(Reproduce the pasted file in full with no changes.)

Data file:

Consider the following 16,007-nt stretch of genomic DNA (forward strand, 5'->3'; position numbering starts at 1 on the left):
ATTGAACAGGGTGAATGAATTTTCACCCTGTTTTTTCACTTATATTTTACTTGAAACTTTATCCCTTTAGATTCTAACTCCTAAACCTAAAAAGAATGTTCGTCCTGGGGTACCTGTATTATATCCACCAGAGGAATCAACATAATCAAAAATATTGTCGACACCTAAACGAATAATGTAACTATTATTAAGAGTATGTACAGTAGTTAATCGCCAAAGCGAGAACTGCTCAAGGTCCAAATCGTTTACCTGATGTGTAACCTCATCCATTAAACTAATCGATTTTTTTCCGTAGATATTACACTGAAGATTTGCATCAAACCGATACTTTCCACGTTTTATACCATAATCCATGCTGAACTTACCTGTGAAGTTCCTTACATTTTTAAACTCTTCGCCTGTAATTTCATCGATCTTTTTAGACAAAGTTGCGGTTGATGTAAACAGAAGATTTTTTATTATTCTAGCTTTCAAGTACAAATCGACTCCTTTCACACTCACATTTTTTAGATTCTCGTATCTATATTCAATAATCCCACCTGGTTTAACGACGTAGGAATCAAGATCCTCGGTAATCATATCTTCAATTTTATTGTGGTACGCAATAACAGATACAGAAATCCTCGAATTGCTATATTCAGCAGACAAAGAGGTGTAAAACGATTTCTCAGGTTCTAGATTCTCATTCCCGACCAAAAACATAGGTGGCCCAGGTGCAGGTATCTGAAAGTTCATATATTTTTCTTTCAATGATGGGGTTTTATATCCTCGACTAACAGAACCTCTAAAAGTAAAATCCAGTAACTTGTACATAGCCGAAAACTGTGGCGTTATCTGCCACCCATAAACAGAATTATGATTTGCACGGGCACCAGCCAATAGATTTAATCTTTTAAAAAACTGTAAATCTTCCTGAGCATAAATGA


Consider the following 16,007-nt stretch of genomic DNA (forward strand, 5'->3'; position numbering starts at 1 on the left):
ATTGAACAGGGTGAATGAATTTTCACCCTGTTTTTTCACTTATATTTTACTTGAAACTTTATCCCTTTAGATTCTAACTCCTAAACCTAAAAAGAATGTTCGTCCTGGGGTACCTGTATTATATCCACCAGAGGAATCAACATAATCAAAAATATTGTCGACACCTAAACGAATAATGTAACTATTATTAAGAGTATGTACAGTAGTTAATCGCCAAAGCGAGAACTGCTCAAGGTCCAAATCGTTTACCTGATGTGTAACCTCATCCATTAAACTAATCGATTTTTTTCCGTAGATATTACACTGAAGATTTGCATCAAACCGATACTTTCCACGTTTTATACCATAATCCATGCTGAACTTACCTGTGAAGTTCCTTACATTTTTAAACTCTTCGCCTGTAATTTCATCGATCTTTTTAGACAAAGTTGCGGTTGATGTAAACAGAAGATTTTTTATTATTCTAGCTTTCAAGTACAAATCGACTCCTTTCACACTCACATTTTTTAGATTCTCGTATCTATATTCAATAATCCCACCTGGTTTAACGACGTAGGAATCAAGATCCTCGGTAATCATATCTTCAATTTTATTGTGGTACGCAATAACAGATACAGAAATCCTCGAATTGCTATATTCAGCAGACAAAGAGGTGTAAAACGATTTCTCAGGTTCTAGATTCTCATTCCCGACCAAAAACATAGGTGGCCCAGGTGCAGGTATCTGAAAGTTCATATATTTTTCTTTCAATGATGGGGTTTTATATCCTCGACTAACAGAACCTCTAAAAGTAAAATCCAGTAACTTGTACATAGCCGAAAACTGTGGCGTTATCTGCCACCCATAAACAGAATTATGATTTGCACGGGCACCAGCCAATAGATTTAATCTTTTAAAAAACTGTAAATCTTCCTGAGCATAAATGA